Bush’s task is easier because the downside of his reputation (focused mostly on questions about his intelligence, experience, and conviction) are not triggered by this crisis. His challenge is to confirm the upside: his reputation for being genial, human, and fair.
I have often made the distinction between public relations and stakeholder relations (of which risk communication is an important part). Public relations assumes an audience that is apathetic but credulous; with such an audience, smart communicators sell their strengths. Stakeholder relations and risk communication, on the other hand, assume an audience that is attentive but skeptical; now in addition to selling your strengths you have to acknowledge your weaknesses and your opponent’s strengths. Since elections are won by persuading masses of apathetic-but-credulous voters to cast their vote your way, electoral politics usually has more in common with PR than with risk communication.
But not in a crisis. Right now, the public (and the judiciary) is watching with unusual alertness. Right now, both Gore and Bush need to acknowledge the merits of the other side’s position and the legitimacy of the other side’s outrage. They need to recognize their own outrage and keep it from distorting their judgment about how to communicate most effectively. They need to counter-project the other side’s tendency to make outraged assumptions about what happened. Right now, Gore and Bush need to do risk communication.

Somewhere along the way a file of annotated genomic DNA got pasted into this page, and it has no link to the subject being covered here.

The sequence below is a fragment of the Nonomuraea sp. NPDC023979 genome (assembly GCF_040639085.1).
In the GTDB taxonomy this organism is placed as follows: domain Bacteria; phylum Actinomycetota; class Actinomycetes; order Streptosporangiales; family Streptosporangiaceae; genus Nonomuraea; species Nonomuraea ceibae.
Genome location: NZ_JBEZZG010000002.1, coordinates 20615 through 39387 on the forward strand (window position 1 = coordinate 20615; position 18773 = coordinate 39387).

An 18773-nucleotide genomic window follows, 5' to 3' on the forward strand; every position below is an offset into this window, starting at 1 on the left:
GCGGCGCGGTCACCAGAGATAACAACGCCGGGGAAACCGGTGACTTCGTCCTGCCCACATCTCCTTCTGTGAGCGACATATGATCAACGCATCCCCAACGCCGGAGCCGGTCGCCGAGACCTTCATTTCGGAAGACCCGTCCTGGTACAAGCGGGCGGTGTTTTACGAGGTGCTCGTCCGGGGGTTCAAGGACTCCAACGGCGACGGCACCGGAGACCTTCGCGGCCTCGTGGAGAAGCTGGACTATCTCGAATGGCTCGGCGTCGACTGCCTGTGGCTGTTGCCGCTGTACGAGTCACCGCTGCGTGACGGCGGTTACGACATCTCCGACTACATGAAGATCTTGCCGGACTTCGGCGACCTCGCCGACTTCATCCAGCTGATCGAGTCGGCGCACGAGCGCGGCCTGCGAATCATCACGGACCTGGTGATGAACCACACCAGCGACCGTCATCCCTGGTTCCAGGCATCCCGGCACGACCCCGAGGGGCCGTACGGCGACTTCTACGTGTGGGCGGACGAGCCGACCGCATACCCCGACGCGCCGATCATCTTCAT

Risk communication talking points for the candidates:
- Both: It now seems that an honest misjudgment, made by local officials and accepted by both local parties, seriously affected the vote count in Palm Beach, and thus the Florida totals, and thus the election.
- Gore version: It is tempting to claim the other party did this on purpose. But there is not the slightest whisper of a hint of anything like corruption, undue influence, or any impropriety in the Palm Beach results.
Bush version: I know it must be tempting to some of our opponents to suppose that my party did this on purpose. Don’t take my word for this; follow the bipartisan investigation. There is no evidence of anything like corruption, undue influence, or any impropriety in the Palm Beach results.